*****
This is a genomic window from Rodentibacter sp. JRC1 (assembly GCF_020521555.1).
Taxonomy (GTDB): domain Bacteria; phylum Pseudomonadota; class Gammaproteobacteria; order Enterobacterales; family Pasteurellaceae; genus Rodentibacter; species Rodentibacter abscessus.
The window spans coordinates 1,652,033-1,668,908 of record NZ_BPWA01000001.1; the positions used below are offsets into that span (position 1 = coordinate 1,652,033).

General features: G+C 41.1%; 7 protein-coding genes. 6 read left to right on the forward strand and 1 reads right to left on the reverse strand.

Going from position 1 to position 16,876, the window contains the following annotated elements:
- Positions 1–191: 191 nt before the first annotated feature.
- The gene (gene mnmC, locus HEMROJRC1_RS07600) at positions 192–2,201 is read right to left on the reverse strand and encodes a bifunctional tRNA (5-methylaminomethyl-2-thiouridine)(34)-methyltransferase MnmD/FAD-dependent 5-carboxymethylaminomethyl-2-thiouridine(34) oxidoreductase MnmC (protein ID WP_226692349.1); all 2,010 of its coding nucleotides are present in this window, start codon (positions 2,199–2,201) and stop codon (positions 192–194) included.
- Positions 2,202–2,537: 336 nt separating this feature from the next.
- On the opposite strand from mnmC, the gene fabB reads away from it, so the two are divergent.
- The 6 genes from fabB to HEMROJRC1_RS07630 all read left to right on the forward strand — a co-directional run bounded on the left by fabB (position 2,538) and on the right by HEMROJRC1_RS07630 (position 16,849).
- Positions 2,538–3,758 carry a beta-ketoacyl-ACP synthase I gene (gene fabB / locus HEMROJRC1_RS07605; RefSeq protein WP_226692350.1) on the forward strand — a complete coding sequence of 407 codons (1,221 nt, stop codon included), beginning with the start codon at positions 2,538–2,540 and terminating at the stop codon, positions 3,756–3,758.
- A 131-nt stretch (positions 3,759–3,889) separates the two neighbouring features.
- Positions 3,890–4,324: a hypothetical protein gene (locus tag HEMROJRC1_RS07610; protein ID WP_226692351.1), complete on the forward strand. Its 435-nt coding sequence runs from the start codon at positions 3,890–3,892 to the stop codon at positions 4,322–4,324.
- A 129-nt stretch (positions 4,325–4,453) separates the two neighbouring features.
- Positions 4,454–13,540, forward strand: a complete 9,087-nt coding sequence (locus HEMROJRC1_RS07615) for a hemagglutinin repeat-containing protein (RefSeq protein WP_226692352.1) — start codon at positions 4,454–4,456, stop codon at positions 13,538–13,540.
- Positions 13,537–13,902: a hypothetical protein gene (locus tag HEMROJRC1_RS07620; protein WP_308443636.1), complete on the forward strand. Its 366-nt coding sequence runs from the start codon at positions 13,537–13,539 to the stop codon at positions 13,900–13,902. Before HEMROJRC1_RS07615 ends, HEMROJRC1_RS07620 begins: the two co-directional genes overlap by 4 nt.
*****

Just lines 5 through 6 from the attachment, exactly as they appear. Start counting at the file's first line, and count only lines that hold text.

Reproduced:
Going from position 1 to position 16,876, the window contains the following annotated elements:
- Positions 1–191: 191 nt before the first annotated feature.